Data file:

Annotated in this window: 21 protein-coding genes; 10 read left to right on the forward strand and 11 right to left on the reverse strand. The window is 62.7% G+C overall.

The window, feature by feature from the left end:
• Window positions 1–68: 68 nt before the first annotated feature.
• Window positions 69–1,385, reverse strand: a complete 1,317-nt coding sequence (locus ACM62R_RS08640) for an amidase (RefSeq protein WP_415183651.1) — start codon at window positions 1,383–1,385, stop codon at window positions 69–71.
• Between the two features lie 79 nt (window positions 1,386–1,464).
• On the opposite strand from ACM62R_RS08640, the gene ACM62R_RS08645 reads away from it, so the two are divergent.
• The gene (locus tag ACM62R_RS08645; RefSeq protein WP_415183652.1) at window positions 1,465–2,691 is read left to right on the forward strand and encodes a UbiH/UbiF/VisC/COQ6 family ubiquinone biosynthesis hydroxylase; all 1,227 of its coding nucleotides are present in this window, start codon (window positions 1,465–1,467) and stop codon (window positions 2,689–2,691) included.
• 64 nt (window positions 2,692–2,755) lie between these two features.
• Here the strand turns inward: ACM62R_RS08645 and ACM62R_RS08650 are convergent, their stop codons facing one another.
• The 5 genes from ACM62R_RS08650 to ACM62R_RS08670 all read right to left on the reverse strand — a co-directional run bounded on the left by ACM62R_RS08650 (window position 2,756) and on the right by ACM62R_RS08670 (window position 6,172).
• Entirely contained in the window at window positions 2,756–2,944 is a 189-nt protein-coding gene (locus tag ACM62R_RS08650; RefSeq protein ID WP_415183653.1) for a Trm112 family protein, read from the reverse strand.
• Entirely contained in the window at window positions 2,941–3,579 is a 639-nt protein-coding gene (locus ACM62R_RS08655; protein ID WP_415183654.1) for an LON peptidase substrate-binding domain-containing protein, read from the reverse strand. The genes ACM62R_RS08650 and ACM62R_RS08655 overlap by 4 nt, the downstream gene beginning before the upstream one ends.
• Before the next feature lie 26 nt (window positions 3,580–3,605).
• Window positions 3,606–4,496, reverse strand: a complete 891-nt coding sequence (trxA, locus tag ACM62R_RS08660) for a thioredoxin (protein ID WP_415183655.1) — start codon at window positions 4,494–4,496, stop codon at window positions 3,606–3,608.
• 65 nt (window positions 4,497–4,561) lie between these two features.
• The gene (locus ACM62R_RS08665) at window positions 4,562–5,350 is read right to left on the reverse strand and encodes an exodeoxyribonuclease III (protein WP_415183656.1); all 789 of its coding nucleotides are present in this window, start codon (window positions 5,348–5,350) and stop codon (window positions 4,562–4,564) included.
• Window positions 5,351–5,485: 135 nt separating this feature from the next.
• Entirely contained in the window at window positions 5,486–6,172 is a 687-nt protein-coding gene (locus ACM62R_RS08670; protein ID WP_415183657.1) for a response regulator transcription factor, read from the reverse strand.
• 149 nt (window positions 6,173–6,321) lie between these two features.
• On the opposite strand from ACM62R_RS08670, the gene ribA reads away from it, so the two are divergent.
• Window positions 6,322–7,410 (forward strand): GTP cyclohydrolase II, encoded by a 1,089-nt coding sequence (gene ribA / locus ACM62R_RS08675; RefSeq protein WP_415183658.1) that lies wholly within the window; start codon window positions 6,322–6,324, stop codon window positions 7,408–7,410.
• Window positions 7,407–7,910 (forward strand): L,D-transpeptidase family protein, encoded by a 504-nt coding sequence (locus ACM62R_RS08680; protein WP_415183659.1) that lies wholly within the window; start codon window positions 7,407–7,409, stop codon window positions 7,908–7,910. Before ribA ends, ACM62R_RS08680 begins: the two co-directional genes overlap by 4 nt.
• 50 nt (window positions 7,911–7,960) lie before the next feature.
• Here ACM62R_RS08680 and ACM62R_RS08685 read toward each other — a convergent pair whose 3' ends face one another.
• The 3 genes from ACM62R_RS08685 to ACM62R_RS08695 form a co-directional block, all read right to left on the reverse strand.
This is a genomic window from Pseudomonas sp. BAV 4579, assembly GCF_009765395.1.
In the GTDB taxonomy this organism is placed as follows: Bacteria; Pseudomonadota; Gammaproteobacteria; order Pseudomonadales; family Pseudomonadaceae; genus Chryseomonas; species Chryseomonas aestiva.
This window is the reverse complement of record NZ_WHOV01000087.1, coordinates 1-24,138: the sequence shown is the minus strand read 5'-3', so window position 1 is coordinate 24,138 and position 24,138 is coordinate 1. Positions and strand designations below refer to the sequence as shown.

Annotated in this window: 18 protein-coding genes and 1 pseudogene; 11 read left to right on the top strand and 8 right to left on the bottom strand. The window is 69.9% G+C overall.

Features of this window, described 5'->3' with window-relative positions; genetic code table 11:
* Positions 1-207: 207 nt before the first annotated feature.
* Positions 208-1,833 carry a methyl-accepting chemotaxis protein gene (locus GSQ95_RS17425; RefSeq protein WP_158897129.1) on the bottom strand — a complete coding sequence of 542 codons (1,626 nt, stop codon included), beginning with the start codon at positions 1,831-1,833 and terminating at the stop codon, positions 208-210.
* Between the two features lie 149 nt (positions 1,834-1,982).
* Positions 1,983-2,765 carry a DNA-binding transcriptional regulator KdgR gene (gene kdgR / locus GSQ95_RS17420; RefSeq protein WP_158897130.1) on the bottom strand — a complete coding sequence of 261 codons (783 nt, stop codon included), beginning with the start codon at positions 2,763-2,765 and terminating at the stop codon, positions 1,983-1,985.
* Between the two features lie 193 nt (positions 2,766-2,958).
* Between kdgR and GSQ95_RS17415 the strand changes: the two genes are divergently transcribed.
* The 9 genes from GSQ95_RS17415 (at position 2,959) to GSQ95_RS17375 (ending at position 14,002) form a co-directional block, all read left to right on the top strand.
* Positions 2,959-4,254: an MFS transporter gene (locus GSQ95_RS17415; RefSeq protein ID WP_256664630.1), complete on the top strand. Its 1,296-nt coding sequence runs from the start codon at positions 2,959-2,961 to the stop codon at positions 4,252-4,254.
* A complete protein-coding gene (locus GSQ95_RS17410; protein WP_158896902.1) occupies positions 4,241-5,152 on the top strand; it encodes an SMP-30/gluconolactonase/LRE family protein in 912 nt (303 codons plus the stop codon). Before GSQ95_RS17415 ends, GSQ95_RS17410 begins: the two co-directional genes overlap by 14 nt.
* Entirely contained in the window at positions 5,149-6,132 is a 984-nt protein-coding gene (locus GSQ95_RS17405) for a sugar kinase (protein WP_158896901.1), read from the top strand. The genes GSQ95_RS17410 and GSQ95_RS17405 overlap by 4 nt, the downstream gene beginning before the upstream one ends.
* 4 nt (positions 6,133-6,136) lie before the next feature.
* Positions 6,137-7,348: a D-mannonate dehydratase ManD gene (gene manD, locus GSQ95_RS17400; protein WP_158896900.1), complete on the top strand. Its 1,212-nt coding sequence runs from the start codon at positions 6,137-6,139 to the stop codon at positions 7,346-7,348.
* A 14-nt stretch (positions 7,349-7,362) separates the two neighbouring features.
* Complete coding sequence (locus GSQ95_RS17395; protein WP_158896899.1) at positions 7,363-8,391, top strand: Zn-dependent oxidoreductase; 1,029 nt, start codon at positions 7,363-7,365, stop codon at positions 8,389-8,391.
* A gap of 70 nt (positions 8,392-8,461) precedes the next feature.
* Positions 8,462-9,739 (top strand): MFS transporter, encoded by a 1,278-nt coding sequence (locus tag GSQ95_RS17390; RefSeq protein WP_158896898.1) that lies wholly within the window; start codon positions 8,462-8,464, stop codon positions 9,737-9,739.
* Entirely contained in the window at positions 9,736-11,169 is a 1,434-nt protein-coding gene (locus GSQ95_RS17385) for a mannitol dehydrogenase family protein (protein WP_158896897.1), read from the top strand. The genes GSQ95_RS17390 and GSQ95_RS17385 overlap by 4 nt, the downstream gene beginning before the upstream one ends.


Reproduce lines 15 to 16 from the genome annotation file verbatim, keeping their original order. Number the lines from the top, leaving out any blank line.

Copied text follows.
• 65 nt (window positions 4,497–4,561) lie between these two features.
• The gene (locus ACM62R_RS08665) at window positions 4,562–5,350 is read right to left on the reverse strand and encodes an exodeoxyribonuclease III (protein WP_415183656.1); all 789 of its coding nucleotides are present in this window, start codon (window positions 5,348–5,350) and stop codon (window positions 4,562–4,564) included.